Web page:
The UNAB joins the “choir of voices”, inside and outside the OAS, that ask for a “severe and exemplary response” to the actions that occurred in Nicaragua. Therefore, “we would like to present, for your consideration and that of your colleagues on the Permanent Council, our assessment that the most appropriate response is to convene a Meeting of Consultation of Foreign Ministers, in accordance with article 61 of the OAS Charter”, reads the letter from the group.
In addition, “we believe that what we have seen in recent days in Nicaragua exceeds the seriousness of the circumstances that led to convening the XVII Meeting of Consultation in 2012, when the diplomatic delegation of Ecuador in London was threatened by the possible application of a national security law of the United Kingdom with the purpose of arresting Julián Assange… The principle of inviolability must be defended and complied with”, concluded the UNAB.
On April 27, the OAS Permanent Council urged member states to take urgent action in the face of the occupation of their offices in Managua, considering that the event sets a negative precedent in international relations. On that occasion, however, they did not take a vote or make a decision about what happened.
The Secretary General of the OAS, Luis Almagro, had claimed that “nothing can justify a disregard of the immunities and privileges enjoyed by the facilities, assets, and archives of an international organization.” He added that what happened in Managua “opens a precedent” that if tolerated could lead tomorrow “to the greatest outrages against any international organization or against any diplomatic headquarters.”
The representative of Antigua and Barbuda, Ambassador Ronald Michael Sanders, also pointed out that the confiscation of the OAS headquarters in Managua “is an assault, an attack, on each of our member states.” He said none of them should ignore this violation of the Vienna Convention on Diplomatic Relations. “We must send a clear message to Nicaragua and to any other government, that we will not tolerate any action that weakens or destroys this tool of international relations.”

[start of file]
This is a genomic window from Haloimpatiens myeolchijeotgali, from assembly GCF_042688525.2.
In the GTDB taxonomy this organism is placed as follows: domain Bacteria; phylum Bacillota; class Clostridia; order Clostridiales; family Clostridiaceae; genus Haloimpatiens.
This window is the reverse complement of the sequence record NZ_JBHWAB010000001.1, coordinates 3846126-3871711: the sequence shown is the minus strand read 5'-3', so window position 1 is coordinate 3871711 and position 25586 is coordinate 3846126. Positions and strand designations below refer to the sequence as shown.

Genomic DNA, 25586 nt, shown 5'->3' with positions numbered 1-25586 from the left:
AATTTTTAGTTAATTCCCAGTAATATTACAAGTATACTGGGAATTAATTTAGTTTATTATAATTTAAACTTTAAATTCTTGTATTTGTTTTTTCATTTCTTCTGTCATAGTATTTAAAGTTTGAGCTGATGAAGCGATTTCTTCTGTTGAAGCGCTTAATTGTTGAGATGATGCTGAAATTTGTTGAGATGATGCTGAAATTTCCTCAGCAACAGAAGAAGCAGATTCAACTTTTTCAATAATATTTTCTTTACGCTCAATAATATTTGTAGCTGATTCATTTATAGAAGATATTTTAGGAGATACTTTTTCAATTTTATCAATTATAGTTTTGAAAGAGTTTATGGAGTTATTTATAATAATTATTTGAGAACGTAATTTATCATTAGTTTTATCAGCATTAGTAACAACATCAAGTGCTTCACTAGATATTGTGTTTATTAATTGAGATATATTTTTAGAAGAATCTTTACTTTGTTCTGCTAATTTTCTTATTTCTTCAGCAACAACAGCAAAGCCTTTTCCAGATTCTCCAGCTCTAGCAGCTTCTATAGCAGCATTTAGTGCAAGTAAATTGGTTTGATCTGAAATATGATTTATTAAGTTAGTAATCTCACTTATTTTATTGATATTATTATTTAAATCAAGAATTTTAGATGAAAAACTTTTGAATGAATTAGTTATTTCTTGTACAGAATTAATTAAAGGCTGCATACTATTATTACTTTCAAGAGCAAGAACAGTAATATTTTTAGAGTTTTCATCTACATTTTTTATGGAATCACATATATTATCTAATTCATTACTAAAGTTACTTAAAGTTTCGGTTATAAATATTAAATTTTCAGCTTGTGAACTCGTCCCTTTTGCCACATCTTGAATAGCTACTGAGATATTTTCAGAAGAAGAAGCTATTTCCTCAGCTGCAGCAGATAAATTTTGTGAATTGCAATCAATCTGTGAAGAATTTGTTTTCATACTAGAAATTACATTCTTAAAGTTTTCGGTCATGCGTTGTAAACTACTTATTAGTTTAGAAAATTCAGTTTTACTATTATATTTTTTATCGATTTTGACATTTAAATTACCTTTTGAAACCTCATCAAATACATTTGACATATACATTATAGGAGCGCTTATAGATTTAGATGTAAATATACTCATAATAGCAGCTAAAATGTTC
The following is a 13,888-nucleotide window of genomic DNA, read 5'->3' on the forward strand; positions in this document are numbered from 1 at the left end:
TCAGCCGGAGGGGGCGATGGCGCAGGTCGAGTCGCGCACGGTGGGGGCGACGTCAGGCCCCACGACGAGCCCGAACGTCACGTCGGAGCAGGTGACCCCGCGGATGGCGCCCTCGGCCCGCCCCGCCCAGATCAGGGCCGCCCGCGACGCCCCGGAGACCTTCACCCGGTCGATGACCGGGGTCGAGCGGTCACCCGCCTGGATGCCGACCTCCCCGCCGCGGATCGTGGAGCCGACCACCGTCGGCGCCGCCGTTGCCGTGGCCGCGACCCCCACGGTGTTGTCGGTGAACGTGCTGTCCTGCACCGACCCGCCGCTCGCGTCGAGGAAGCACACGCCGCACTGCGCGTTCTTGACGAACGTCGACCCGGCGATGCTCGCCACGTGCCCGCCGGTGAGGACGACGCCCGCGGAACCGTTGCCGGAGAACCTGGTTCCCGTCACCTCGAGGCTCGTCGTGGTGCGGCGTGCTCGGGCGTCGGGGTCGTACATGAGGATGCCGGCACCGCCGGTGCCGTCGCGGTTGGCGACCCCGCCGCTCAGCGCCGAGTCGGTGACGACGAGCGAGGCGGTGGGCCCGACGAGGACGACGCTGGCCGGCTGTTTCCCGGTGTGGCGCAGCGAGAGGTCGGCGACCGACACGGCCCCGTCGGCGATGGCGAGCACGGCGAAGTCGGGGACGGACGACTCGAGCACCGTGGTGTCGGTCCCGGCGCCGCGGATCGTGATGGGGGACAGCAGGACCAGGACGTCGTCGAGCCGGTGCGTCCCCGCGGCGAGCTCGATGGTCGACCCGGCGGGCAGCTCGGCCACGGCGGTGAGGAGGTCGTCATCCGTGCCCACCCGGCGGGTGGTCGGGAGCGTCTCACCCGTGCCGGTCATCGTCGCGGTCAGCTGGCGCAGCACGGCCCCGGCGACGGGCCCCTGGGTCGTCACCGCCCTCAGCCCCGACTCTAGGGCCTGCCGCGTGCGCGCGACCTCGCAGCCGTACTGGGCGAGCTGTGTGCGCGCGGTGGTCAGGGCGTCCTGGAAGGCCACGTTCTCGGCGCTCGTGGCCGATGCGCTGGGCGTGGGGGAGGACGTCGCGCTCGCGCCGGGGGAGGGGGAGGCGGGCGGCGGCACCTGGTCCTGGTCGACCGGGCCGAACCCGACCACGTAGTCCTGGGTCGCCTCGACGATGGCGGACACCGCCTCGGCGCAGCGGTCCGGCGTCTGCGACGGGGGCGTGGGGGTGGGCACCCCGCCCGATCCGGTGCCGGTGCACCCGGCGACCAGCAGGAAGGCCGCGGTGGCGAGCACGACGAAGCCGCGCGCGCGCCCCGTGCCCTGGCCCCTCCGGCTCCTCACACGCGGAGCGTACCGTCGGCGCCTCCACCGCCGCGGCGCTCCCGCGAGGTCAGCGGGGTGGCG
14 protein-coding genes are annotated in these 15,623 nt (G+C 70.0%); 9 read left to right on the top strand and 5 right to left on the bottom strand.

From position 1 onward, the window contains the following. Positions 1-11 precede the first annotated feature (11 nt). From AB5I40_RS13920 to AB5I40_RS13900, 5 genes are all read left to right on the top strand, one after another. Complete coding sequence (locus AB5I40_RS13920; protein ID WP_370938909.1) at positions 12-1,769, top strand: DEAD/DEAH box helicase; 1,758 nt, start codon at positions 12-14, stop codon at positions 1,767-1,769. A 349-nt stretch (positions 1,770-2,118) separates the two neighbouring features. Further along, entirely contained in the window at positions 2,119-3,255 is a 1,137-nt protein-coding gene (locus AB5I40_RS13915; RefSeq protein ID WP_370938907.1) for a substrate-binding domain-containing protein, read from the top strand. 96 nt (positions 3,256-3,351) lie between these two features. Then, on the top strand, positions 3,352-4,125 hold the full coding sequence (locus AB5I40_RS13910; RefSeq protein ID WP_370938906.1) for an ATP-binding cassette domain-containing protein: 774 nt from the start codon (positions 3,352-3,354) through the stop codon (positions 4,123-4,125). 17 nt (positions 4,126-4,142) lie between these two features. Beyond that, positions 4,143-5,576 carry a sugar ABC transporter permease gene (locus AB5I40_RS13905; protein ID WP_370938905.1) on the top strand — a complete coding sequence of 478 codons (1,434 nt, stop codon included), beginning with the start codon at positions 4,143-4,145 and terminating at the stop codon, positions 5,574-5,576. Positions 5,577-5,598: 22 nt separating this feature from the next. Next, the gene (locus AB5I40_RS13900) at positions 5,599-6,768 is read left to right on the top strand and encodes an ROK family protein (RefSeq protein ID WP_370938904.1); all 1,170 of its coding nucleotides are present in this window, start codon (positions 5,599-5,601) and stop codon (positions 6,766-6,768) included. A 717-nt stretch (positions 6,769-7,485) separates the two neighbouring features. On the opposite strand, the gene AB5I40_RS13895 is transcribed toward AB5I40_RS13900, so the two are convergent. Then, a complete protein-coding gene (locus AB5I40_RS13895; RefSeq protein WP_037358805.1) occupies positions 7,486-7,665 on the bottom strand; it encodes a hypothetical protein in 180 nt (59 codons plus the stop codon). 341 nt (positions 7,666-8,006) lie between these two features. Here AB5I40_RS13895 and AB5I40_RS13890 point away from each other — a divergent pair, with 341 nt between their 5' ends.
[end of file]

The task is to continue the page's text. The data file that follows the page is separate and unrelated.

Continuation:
Canada’s representative, Ambassador Hugh Adsett, also stated that the Ortega regime continues to show “that it is not open to any discussion” and that his actions will affect relations with all OAS member states in the near future.
“It is essential that we treat this act as the legal and institutional abomination that it truly is and see that it reflects the regime’s rejection of the commitments made to this organization. The Ortega regime ignores the recommendations of this Council, defies its international commitments and, most importantly, denies human rights to the Nicaraguan people,” denounced US Ambassador Bradley A. Freden.
The storming of the OAS headquarters in Managua was widely repudiated by the permanent delegations, including Bolivia, Mexico and Argentina, which historically have not had a firm position regarding the Ortega regime.
This article was originally published in Spanish in Confidencial and translated by Havana Times